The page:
The time Pulitzer winner Dave Barry told the boss to fire me

Thursday, August 25, 2016
Click to hear
the full interview.
Of all the Pulitzer Prize winners I interviewed in my almost nine years at WNUA-FM, boogerphiliac columnist Dave Barry holds the record for most visits: Three.

So you know I like talking to him.

Our third session, in 1996, as he was promoting his book Dave Barry in Cyberspacewas memorable for lots of reasons, including:

* His funny tour of our station's then-diverse array of computers. ("DOS basically just is there to say, 'Go ahead and try to figure out how to work me.'" "Apple computers … are for your wussy, artistic, heroin-addict type of individual Communist.")

* His computer-buying advice for cyberstuds: "Go to the salesperson … and say, 'How much RAM does this have?' And, whatever he tells you … say, 'I'm going to need more RAM than that.'"

* His suggestion my boss fire mesomething that came to pass less than two years later. (I have no evidence Dave was responsible. But, if he was, I owe him thanks for the push to make my professional leap into, yes … cyberspace.)

So let's return to a time when AOL chat rooms were the rage. ("Chat with people from all over America, and find out what they have to say. Not much, as it turns out.")

Here's my cyberspace interview with Dave Barry.

And, while we're diving into the archives, here are the previous two Barry-Meyerson sessions, including…
  • Our first encounter, in 1992, when he was promoting Dave Barry Does Japan and talked about the burdens of winning a Pulitzer; his presidential campaign; and his distinctive approach to grammar, typography and punctuation. ("I want it to look like a raving lunatic is writing.")

  • And a 1993 interview touting the paperback edition of the same book ("This weighs less, but it has fewer typographical errors … and … has a cover in which I look … even stupider") and describing the weirdness of having his work turned into a then-new TV show, "Dave's World."
Thanks for the memories, Dave.

Related listening: My interview with the author who first published the word "cyberspace," William Gibsonbefore he had an email address.

And don't forget to sign up to get the latest from this blog by email.

Back when 'cyberspace' pioneer William Gibson didn't have an email address

Wednesday, August 24, 2016
William Gibson
(Credit: Frederic Poirot)
Click photo hear interview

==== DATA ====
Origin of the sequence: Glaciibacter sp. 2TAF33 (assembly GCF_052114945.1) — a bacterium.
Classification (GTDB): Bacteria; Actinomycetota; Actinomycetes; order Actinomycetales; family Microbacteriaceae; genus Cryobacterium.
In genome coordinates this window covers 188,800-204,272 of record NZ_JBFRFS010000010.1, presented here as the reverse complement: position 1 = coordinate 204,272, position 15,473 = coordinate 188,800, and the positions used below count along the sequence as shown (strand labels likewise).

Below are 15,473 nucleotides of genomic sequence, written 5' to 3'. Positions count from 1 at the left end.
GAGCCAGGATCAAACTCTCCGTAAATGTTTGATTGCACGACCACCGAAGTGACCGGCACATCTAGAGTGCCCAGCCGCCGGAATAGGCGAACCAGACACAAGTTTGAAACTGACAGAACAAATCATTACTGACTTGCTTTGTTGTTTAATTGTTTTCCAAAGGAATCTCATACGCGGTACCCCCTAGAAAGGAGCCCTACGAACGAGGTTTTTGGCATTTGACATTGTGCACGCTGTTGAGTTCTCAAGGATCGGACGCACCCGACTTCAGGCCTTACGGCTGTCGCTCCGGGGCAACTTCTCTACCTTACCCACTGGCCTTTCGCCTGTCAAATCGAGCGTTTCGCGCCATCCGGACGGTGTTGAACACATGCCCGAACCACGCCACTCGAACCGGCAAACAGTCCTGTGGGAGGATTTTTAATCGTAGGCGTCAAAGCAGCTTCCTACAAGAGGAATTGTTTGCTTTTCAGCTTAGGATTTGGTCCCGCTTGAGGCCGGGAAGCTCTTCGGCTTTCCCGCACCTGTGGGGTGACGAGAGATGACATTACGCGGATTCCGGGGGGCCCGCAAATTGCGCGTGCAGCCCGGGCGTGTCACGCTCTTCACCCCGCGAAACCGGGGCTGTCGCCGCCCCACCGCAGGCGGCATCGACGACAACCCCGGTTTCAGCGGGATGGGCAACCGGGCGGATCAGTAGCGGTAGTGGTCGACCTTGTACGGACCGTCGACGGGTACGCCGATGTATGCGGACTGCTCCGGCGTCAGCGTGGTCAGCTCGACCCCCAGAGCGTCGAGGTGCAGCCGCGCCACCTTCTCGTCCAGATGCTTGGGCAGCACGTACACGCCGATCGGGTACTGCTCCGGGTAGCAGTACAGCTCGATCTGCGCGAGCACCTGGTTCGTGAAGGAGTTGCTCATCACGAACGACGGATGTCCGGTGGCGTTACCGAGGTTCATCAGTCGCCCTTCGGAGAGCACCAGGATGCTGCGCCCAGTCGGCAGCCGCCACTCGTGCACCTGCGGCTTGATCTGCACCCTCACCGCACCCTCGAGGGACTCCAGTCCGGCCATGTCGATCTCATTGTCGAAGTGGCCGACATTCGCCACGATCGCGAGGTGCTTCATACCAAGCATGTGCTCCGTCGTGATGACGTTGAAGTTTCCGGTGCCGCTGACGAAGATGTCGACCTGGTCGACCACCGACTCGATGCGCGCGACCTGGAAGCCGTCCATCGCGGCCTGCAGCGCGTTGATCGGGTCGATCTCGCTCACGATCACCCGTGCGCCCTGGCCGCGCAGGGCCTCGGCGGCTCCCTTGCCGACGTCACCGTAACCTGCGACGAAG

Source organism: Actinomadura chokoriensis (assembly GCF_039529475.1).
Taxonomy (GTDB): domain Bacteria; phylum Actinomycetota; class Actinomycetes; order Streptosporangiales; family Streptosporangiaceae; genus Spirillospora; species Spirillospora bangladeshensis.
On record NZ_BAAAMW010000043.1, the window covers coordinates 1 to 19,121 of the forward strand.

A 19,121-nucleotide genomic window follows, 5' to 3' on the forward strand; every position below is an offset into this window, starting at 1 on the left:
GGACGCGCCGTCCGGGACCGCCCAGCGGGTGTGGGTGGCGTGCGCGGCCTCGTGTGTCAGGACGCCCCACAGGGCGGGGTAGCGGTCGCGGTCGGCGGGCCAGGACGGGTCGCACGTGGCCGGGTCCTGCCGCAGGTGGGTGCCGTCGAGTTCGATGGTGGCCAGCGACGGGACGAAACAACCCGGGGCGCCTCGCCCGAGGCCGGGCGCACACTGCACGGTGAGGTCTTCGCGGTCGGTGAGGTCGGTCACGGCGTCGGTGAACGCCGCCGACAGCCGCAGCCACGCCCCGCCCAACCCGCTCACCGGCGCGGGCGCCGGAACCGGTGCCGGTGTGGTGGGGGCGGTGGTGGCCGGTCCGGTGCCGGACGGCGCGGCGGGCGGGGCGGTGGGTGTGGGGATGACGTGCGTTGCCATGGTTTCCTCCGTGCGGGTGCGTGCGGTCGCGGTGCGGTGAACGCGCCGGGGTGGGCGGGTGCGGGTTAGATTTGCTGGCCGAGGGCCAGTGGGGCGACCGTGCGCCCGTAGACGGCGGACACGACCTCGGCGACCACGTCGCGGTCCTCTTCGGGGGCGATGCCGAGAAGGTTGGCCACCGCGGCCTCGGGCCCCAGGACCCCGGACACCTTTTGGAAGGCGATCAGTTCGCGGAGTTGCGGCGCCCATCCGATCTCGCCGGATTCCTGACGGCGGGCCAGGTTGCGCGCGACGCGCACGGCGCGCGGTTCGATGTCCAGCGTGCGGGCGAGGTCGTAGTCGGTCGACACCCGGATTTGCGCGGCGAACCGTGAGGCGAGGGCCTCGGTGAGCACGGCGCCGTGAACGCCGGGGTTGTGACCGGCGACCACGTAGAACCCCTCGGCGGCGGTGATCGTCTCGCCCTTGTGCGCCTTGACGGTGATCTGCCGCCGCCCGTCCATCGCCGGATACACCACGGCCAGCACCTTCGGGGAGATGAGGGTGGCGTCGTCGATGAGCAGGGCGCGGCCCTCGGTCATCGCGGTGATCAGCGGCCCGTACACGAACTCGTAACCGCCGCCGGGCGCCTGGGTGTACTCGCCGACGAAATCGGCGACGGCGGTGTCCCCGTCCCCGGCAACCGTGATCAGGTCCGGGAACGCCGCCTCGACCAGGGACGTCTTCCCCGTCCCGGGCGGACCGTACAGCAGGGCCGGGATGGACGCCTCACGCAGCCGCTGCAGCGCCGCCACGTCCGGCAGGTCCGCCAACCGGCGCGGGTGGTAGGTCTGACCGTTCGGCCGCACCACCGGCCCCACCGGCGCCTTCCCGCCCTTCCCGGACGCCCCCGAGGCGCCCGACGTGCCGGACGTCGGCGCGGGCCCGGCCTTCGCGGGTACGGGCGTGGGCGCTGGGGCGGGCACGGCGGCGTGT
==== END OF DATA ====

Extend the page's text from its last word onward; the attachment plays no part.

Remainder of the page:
Visionary science fiction author William Gibson is the guy who first published the word cyberspacein his groundbreaking novel Neuromancer.

He's the guy credited with coining the axiom "The future is already here — it's just not very evenly distributed" (which is what he says about 1:40 into this interview with me from 1993, only about two years after the internet had opened to the public).

But it's funny now to hear William Gibson explain he didn't have an email address, pleading a case of — and maybe thereby coining another phrase — "cyberagoraphobia."

(He's gotten over it. He now has a vibrant website and Twitter account, @GreatDismal.)

Here you go: A historic audio sitdown with a transformative writer — hearable here and now for the first time (by anyone but me, anyway) in almost a quarter-century.

Related listening: Greg Bear's 1994 vision of the future of cyberspace, the time Ray Bradbury told me he didn't believe in the Internet, and a funny sitdown with Monty Python's Terry Jones and Hitchhiker's Guide to the Galaxy creator Douglas Adams.

And don't miss what's next on this blog. Subscribe by email.

New Orleans + journalism + audio counsel from me

Tuesday, August 23, 2016
Last chance to sign up cheap for this year's Excellence in Journalism 2016 (to its friends, #EIJ16) conference in New Orleans Sept. 17-20.

If you don't want to pay much steeper admission prices at the door, pre-conference registration ends Monday, Aug. 29.

Beyond the chance to meet and learn from accomplished journalists like Charlie Rose and inspirational "Spotlight" editor Marty Baron, #EIJ16 attendees will get a dose of my Murrow Award-winning and patented thoughts on radio and podcasting in a session called "Audio: It Doesn't Have To Be Hard."

Also, I'll be coordinating a team of seasoned pros offering resume and portfolio feedback to young (and/or old and aspiring) journalists. (Students get an additional discount.)

Follow #EIJ16 attendees on Twitter here.

Join 'em all. Come on down.